To simultaneously image bone and synovium in the individual joints characteristically involved in early rheumatoid arthritis (RA).
Forty patients with early, untreated RA underwent gadolinium-enhanced magnetic resonance imaging (MRI) of the second through fifth metacarpophalangeal joints of the dominant hand at presentation, 3 months, and 12 months. In the first phase (0–3 months), patients were randomized to receive either methotrexate alone (MTX) or MTX and intraarticular corticosteroids (MTX + IAST) into all joints with clinically active RA. The MTX-alone group received no further corticosteroids until the second phase (3–12 months), when both groups received standard therapy.
In the first phase, MTX + IAST reduced synovitis scores more than MTX alone. There were significantly fewer joints with new erosions on MRI in the former group compared with the latter. During the second phase, the synovitis scores were equivalent and a similar number of joints in each group showed new erosions on MRI. In both phases, there was a close correlation between the degree of synovitis and the number of new erosions, with the area under the curve for MRI synovitis the only significant predictor of bone damage progression. In individual joints, there was a threshold effect on new bone damage related to the level of synovitis; no erosions occurred in joints without synovitis.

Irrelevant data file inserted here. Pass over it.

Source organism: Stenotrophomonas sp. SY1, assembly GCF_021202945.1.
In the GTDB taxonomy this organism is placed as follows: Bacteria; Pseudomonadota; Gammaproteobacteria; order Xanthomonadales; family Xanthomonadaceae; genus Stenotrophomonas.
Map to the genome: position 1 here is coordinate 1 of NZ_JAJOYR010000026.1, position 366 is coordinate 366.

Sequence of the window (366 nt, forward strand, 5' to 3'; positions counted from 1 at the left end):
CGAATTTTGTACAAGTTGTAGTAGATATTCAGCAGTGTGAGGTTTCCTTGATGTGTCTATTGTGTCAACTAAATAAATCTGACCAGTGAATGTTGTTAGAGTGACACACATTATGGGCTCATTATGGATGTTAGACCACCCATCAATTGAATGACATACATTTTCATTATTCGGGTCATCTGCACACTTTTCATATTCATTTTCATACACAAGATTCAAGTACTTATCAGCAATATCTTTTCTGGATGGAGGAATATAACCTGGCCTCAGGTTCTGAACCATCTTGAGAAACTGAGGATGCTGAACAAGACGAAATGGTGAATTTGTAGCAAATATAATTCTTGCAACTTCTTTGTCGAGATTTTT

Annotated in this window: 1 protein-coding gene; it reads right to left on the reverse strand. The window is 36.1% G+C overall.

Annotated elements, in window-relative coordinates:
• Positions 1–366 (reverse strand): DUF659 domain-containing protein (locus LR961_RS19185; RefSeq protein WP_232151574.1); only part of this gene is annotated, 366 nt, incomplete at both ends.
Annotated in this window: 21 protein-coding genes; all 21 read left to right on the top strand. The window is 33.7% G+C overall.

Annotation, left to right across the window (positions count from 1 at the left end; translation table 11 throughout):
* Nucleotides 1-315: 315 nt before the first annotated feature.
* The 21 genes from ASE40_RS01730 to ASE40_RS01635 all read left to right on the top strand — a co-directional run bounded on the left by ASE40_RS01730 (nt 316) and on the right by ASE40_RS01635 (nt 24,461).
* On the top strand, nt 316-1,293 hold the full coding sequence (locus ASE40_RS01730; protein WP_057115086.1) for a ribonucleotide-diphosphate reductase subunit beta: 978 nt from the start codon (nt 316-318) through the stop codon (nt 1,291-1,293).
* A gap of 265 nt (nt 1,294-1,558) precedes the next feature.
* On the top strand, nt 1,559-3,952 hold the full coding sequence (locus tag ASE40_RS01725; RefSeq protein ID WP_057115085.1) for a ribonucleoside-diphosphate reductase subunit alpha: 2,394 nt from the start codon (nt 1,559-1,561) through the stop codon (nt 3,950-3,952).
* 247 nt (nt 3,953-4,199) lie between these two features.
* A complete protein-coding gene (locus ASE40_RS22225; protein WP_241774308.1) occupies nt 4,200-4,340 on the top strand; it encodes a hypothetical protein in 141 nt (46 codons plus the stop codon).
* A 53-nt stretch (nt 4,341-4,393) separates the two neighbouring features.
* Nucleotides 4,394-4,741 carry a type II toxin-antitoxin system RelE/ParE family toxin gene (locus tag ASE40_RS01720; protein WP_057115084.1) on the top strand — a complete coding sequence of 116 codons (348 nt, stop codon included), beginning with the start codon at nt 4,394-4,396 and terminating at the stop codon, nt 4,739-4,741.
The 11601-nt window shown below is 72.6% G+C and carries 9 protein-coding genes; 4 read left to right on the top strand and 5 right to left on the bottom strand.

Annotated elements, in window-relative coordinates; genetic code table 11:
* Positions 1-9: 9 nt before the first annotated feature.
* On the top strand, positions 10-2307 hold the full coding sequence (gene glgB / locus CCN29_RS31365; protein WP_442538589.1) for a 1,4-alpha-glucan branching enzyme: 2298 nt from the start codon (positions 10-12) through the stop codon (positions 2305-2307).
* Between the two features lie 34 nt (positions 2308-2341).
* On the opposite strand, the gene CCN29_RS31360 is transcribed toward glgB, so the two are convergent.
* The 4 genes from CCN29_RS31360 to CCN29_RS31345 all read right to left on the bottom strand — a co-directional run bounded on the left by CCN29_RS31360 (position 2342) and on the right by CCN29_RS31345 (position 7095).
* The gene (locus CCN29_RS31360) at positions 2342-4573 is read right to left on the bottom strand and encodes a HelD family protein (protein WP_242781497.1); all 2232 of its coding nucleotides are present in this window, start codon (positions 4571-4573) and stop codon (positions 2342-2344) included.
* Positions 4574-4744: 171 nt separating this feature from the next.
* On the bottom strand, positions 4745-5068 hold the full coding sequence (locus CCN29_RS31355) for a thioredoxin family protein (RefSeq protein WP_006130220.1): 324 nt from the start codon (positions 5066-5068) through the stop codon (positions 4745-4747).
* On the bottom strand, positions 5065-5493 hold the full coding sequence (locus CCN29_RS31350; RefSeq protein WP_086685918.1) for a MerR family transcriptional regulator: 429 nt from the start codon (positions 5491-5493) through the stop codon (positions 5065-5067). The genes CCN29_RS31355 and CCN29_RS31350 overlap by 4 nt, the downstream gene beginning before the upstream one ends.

In early RA, synovitis appears to be the primary abnormality, and bone damage occurs in proportion to the level of synovitis but not in its absence. In the treatment of patients with RA, outcome measures and therapies should focus on synovitis.